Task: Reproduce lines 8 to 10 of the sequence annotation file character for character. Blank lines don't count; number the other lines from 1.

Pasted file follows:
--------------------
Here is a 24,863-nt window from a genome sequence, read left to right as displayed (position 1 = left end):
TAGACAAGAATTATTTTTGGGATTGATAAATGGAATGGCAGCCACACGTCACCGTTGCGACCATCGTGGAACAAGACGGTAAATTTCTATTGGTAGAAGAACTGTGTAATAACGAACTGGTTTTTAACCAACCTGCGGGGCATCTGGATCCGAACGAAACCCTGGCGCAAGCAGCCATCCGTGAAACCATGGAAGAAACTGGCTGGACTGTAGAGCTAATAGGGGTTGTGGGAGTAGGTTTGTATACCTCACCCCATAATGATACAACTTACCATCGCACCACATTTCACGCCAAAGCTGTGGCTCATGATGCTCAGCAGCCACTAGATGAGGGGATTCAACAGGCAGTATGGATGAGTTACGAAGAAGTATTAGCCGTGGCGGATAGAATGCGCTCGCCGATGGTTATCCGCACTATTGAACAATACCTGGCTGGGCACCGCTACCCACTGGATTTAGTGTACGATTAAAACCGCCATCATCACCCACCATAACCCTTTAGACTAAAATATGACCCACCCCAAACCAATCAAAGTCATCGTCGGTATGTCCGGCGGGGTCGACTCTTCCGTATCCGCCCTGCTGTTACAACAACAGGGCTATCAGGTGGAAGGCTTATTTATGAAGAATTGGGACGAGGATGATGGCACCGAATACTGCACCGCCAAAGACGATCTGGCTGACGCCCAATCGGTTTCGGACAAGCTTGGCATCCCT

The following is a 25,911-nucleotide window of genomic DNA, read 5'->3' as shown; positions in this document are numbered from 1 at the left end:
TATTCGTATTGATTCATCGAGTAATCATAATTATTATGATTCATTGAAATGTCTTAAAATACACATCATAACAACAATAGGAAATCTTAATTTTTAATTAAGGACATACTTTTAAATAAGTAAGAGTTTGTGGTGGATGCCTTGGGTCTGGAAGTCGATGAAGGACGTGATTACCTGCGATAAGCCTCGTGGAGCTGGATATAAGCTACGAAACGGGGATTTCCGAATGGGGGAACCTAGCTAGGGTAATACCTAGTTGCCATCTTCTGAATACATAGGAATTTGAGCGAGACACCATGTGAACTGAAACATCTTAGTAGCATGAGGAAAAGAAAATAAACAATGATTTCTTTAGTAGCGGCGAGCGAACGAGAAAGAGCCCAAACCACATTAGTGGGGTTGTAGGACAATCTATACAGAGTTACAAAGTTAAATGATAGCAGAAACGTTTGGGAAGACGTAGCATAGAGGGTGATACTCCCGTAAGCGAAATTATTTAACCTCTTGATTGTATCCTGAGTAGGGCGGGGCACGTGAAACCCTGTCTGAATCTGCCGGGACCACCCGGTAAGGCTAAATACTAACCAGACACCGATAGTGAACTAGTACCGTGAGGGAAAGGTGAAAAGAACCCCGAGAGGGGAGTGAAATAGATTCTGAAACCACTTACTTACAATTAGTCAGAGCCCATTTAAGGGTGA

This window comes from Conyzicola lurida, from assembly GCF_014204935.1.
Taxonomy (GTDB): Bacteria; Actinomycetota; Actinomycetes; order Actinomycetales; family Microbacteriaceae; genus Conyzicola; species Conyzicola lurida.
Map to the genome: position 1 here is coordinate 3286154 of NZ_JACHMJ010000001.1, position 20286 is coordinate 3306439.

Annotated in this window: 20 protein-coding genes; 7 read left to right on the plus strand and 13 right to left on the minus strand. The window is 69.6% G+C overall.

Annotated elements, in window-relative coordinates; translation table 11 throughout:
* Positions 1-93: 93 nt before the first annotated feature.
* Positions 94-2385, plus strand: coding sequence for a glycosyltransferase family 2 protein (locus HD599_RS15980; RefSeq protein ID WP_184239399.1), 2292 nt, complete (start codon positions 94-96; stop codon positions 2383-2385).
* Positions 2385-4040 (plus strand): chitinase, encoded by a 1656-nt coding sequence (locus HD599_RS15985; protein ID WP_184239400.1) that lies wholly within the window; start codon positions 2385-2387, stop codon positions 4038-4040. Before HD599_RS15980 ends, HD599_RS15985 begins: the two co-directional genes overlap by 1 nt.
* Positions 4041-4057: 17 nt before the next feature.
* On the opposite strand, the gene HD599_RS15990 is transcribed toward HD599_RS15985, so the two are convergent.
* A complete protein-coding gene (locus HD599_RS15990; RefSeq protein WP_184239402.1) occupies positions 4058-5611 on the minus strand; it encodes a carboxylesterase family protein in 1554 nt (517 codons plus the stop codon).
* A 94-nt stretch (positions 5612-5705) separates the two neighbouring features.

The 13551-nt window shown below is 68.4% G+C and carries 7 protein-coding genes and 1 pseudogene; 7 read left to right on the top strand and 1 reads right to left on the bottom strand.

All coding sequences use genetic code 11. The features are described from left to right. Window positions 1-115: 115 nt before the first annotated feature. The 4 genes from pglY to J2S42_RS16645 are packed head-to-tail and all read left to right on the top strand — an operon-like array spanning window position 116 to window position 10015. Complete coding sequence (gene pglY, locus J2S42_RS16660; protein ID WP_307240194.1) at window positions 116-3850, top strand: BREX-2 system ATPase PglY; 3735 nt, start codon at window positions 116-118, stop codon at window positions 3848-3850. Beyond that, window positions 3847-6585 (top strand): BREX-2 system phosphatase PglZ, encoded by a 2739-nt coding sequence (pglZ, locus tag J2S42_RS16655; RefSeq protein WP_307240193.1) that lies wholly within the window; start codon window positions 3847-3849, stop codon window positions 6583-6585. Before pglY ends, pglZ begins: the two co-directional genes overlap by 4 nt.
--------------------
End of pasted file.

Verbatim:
Annotated in this window: 20 protein-coding genes; 7 read left to right on the plus strand and 13 right to left on the minus strand. The window is 69.6% G+C overall.

Annotated elements, in window-relative coordinates; translation table 11 throughout:
* Positions 1-93: 93 nt before the first annotated feature.